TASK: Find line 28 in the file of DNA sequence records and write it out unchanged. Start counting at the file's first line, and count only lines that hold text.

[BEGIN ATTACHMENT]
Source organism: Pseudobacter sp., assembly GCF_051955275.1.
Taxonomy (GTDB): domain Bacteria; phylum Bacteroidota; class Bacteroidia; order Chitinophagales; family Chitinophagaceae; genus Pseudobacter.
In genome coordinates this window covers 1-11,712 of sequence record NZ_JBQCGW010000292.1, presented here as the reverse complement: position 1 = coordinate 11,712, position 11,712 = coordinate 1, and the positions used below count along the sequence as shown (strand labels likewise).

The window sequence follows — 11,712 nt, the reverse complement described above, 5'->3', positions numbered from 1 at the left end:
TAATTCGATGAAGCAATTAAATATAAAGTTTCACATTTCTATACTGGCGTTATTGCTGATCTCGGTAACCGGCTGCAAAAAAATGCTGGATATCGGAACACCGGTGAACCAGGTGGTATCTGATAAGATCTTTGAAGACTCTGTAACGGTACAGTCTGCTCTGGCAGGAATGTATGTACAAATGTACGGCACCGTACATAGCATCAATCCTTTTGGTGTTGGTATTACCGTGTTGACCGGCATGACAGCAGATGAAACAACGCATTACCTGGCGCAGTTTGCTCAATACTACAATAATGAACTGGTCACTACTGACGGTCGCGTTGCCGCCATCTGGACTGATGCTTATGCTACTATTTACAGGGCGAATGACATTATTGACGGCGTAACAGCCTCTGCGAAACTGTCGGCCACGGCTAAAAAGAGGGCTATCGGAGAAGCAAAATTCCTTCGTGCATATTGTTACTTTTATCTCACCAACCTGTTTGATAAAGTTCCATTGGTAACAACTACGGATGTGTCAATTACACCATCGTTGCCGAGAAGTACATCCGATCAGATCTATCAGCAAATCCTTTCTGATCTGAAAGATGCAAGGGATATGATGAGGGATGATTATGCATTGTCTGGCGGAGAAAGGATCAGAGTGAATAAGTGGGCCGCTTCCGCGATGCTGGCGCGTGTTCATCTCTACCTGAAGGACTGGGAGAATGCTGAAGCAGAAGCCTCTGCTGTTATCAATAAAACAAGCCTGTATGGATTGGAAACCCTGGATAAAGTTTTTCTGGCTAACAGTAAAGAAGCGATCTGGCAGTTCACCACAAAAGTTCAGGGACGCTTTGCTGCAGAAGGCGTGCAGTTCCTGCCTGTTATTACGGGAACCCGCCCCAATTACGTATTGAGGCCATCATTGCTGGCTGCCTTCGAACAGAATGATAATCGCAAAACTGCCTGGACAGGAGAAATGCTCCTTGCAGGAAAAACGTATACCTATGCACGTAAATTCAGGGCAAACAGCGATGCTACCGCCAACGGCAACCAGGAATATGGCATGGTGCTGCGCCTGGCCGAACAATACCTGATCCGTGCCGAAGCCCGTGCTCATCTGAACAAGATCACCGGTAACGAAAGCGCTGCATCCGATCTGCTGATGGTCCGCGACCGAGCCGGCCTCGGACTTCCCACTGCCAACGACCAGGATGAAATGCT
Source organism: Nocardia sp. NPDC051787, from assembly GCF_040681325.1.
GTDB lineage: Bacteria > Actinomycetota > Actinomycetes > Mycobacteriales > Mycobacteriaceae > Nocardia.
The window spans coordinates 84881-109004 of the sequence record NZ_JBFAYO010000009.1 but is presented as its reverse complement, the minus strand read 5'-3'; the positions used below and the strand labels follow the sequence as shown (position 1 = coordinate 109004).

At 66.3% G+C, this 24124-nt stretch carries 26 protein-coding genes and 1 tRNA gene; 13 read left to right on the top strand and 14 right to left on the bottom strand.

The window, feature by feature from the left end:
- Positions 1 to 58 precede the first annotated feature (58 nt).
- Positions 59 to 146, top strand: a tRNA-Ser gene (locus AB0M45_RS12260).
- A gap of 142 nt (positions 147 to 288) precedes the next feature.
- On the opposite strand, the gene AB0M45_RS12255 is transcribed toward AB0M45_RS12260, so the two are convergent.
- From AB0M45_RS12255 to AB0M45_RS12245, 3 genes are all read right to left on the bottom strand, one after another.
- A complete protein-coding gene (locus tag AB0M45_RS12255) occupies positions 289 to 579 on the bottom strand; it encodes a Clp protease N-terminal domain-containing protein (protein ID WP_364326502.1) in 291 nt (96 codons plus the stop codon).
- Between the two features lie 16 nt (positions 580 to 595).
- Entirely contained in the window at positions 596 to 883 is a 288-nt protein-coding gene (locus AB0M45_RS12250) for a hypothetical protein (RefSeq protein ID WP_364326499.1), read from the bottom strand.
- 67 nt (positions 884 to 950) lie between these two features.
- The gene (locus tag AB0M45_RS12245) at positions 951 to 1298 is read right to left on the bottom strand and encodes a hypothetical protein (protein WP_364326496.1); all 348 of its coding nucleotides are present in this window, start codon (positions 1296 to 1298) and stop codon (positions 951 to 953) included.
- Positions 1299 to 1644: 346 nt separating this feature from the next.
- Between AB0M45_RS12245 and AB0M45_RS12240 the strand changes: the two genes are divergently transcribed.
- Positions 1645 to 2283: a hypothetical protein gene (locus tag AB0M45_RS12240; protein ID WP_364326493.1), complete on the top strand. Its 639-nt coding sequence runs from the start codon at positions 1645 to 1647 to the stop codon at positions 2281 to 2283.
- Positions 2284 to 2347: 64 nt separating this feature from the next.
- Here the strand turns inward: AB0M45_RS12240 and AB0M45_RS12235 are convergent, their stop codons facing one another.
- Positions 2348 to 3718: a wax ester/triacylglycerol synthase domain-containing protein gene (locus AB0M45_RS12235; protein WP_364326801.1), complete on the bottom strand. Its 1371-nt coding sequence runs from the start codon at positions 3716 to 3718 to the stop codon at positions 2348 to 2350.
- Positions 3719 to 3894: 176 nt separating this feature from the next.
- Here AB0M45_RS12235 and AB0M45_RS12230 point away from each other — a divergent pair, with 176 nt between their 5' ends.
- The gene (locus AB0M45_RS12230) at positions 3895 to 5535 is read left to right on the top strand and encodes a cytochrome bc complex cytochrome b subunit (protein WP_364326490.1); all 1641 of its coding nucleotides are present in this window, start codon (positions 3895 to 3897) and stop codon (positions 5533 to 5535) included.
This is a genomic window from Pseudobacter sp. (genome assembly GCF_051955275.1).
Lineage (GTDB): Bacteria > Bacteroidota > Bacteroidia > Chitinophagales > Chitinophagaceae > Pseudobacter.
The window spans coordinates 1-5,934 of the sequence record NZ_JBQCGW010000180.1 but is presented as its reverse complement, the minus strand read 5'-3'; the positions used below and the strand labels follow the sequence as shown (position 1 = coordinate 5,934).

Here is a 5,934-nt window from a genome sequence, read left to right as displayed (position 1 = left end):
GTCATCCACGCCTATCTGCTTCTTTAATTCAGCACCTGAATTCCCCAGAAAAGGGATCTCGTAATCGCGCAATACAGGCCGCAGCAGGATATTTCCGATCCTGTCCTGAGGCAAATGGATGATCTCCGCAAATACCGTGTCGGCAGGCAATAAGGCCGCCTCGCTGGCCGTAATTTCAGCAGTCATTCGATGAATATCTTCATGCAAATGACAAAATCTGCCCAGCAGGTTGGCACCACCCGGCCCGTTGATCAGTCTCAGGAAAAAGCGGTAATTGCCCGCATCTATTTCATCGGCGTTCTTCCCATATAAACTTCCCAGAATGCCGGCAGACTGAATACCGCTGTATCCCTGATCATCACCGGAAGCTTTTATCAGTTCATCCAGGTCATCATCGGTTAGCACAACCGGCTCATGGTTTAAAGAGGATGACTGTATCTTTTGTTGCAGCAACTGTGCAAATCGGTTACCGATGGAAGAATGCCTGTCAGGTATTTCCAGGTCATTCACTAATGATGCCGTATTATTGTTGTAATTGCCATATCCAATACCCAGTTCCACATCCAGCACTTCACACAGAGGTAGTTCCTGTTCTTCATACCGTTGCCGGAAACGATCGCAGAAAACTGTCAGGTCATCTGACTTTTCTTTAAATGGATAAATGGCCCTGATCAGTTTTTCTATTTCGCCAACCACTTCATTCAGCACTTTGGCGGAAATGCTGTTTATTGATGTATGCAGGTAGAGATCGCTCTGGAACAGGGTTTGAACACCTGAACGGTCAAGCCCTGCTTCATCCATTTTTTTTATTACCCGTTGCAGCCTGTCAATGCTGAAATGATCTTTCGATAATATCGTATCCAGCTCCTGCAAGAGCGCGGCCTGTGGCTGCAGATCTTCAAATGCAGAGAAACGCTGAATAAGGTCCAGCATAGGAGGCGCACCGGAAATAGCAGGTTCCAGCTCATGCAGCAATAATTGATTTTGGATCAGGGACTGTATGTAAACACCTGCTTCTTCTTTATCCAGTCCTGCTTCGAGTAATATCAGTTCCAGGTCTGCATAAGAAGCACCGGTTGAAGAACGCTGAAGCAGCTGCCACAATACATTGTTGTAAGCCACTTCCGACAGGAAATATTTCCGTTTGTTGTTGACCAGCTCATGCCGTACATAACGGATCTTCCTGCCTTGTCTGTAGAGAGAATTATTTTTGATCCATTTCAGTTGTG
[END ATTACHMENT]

- Here AB0M45_RS12235 and AB0M45_RS12230 point away from each other — a divergent pair, with 176 nt between their 5' ends.